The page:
Zediva lawsuit puts new twist on an old debate.
Arguments over DRM and copyright infringement have been going on ever since George Atkinson first set up shop in California, renting movies on Beta and VHS. As owners of a video store, we understand that at some point, illegal and legal downloading, as well as video-on-demand, will usurp our business for good. But in the meantime, it’s always entertaining to watch the companies fight over entertainment dollars. Honestly, the law is so cryptic that I gave up trying to understand its nuances long ago.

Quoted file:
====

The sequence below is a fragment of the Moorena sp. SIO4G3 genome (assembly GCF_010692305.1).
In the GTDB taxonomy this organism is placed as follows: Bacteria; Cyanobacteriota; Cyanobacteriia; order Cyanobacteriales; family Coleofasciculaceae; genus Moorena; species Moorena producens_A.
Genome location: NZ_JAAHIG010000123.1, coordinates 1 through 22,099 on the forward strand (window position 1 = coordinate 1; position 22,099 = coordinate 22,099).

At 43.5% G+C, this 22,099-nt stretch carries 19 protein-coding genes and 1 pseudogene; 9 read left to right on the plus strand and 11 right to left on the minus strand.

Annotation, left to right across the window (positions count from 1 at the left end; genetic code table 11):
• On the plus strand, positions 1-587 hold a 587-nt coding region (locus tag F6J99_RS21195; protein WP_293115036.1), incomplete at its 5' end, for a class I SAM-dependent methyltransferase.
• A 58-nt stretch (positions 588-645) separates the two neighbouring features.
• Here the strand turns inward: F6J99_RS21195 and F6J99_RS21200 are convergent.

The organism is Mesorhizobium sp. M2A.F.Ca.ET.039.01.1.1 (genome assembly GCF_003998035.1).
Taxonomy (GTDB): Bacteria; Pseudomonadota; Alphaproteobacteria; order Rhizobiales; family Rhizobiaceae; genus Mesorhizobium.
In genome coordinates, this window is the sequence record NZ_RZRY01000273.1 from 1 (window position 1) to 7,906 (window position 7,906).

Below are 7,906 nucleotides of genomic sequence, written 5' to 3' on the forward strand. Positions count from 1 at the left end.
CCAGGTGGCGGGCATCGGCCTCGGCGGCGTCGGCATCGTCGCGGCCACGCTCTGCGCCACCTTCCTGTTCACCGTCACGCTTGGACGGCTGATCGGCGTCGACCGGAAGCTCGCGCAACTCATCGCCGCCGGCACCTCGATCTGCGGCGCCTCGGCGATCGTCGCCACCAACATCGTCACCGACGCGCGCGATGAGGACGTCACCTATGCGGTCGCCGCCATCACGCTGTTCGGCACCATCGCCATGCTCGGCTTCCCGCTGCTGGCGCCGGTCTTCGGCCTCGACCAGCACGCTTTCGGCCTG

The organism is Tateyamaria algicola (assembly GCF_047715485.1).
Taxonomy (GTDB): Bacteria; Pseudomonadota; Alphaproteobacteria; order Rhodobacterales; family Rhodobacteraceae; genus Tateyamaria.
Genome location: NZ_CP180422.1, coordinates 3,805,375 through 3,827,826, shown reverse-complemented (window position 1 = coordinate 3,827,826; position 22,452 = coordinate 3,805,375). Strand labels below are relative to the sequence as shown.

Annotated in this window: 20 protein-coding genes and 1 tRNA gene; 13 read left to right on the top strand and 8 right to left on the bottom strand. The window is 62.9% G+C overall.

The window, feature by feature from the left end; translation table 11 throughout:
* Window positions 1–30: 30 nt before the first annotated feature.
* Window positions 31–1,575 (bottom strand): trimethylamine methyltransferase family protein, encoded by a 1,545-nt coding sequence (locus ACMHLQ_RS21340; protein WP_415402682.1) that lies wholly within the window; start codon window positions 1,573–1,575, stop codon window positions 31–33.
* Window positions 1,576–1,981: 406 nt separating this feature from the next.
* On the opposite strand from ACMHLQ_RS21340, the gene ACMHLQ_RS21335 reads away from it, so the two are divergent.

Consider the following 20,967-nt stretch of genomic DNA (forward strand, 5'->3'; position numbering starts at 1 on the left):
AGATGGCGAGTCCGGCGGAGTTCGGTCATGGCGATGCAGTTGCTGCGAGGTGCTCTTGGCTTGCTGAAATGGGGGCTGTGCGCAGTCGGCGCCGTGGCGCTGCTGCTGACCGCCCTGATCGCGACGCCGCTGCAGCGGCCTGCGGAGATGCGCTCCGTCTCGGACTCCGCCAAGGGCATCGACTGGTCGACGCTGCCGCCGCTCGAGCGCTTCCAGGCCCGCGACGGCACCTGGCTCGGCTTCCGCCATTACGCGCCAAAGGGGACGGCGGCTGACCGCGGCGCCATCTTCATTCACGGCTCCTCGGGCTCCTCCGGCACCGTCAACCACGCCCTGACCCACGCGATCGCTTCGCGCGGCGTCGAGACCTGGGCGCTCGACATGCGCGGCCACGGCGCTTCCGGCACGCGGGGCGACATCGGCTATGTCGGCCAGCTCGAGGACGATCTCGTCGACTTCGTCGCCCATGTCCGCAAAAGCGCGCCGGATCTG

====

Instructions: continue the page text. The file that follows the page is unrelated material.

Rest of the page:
However, I know enough about the issues that recent news about upstart company Zediva lawyering up to fight the MPAA over their rights to rent movies over the internet caught my interest. In a nutshell, Zediva rents the movie to you by putting a physical copy in a DVD player, then streaming it in real time to you over the internet. It requires a lot of hardware and some pretty sophisticated servers, but they claim that it falls within their rights under the law. Their argument is that what they are doing is the same as what a video store would do. They buy a retail copy of the movie, and play it on a DVD player. No pirating or copying is involved. If they have 10 copies of a movie, then only 10 can be streamed at once. The MPAA doesn’t see it that way, and is bracing to bury the nascent company.